Russell may disavow vitalism, but the question is whether he can in fact avoid it. Can he point to the special directive force that drives this striving?
He really does scorn all talk of special forces, vital or otherwise. When you read his descriptions of wound healing or insect behavior or temperature regulation in mammals, what you get is the usual chemical, physiological, and behavioral descriptions. He's inviting you to see, not some special force, but simply what's implicit in the descriptions themselves - what holds them together and makes sense of them. They are always assuming a certain larger, contextual unity, as if the goings-on were integrated and coordinated "from above." The lower-level processes, which we describe in chemical and physical terms, both enable and condition the higher significance but never explain it - because we have defined those processes with a language of analysis and isolation that excludes anything like coordination, context, and purpose.
I think you need to give me a more detailed example than just "acorn and oak."How Do Wounds Heal?
The first of the many examples in Russell's little book is perhaps the easiest to relate. He cites contemporary work on wound healing in the blood-sucking hemipteran bug, Rhodnius prolixus. Beneath the hard cuticle of this insect is a single layer of epidermal cells on top of a basement membrane. If you excise a tiny sliver of these tissues, you set in motion a remarkable series of healing processes.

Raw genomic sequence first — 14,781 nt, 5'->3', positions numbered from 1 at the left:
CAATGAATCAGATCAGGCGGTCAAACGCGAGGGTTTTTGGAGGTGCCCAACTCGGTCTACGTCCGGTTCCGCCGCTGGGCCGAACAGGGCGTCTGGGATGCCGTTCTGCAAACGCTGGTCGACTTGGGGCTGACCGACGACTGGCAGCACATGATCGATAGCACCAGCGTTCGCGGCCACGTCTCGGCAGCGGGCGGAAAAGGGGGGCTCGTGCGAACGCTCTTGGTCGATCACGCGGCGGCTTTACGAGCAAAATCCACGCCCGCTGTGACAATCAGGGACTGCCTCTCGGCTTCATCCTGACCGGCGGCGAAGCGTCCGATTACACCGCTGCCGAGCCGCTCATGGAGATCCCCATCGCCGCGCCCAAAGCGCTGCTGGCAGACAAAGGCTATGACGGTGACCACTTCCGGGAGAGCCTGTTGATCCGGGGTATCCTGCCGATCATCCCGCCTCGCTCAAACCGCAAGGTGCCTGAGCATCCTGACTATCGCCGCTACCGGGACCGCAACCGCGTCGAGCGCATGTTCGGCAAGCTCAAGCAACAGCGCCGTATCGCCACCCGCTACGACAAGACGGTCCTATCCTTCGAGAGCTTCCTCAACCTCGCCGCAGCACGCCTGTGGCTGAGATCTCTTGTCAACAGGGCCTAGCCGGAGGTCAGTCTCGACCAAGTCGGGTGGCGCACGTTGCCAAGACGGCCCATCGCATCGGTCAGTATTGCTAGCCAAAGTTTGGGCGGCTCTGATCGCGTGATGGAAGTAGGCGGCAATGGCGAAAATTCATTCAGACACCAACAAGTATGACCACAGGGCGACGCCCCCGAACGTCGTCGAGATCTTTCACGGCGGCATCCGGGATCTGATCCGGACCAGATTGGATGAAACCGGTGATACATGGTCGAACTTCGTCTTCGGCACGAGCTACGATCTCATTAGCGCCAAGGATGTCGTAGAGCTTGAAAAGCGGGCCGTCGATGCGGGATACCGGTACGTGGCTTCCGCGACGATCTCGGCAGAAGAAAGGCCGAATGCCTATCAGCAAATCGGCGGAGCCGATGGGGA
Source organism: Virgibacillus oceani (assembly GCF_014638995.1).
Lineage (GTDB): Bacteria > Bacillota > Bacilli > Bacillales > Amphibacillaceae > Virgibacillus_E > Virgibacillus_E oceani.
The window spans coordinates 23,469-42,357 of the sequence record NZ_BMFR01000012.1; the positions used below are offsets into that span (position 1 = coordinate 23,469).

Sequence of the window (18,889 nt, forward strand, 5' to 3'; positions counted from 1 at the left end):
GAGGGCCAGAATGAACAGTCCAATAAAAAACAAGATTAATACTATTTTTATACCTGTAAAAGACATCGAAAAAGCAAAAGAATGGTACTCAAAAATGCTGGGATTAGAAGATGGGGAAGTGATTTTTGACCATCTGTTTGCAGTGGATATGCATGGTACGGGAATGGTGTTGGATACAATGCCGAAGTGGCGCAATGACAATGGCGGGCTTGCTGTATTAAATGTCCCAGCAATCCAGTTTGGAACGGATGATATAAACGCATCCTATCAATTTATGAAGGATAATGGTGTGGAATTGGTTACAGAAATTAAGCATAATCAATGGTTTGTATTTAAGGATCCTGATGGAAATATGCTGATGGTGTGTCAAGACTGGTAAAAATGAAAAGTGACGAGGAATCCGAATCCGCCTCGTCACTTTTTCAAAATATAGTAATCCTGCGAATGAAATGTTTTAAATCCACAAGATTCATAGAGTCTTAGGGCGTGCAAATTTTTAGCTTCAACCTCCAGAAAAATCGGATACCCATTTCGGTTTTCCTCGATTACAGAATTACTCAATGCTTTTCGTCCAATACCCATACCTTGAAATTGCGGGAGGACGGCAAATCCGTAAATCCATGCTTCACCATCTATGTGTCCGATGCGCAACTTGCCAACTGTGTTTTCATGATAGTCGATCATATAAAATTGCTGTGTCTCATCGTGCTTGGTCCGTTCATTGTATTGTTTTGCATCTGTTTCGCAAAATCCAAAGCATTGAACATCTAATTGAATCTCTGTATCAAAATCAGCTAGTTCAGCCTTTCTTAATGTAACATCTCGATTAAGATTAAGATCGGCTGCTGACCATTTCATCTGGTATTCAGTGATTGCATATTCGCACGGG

To begin with, the neighboring epidermal cells become activated and migrate toward the edges of the cut, while red blood cells accumulate in the same area beneath the basement membrane. Having congregated at the site of injury, the epidermal cells then spread into the excised area. In simple cases, where the wound is small and the basement membrane intact, the wound is quickly covered by a few cells that are spread excessively thinly, with cytoplasmic bridges connecting them. As more cells follow these, they become more and more crowded until the normal density is reached, at which point the spreading ceases. After the migration, cell division continues, but mainly in the now-thinned area from which the migrating cells came. As for the cells that spread over the cut, they initially form a layer several cells thick, but the normal one-layer-thick epidermis is slowly restored through selective degeneration of the unwanted cells in the lower layers. Any overcrowding around the margins of the wound resulting from the migration of cells is similarly relieved by the degeneration of superfluous cells.
It's good to imagine this highly choreographed activity concretely and in detail. There's clearly a goal - a norm which the various processes aim at reestablishing.